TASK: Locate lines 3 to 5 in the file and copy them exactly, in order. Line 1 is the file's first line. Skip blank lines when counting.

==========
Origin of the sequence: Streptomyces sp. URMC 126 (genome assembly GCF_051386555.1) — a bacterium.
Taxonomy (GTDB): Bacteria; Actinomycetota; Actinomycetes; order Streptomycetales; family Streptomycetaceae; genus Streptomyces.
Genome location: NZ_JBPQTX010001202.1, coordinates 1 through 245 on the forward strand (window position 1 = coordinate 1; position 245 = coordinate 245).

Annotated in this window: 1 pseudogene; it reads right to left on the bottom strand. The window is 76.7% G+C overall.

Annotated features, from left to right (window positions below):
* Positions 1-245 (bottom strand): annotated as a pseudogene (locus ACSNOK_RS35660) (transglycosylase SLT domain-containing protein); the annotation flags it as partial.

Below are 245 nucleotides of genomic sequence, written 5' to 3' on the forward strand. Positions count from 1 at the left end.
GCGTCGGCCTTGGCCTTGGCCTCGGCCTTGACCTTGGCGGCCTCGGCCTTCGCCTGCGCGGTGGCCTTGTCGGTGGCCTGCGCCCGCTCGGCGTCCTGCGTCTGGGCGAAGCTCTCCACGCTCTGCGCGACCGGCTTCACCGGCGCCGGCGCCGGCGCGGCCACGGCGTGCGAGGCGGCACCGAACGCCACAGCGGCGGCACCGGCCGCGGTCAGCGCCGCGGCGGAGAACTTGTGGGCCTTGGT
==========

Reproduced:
Genome location: NZ_JBPQTX010001202.1, coordinates 1 through 245 on the forward strand (window position 1 = coordinate 1; position 245 = coordinate 245).

Annotated in this window: 1 pseudogene; it reads right to left on the bottom strand. The window is 76.7% G+C overall.

Annotated features, from left to right (window positions below):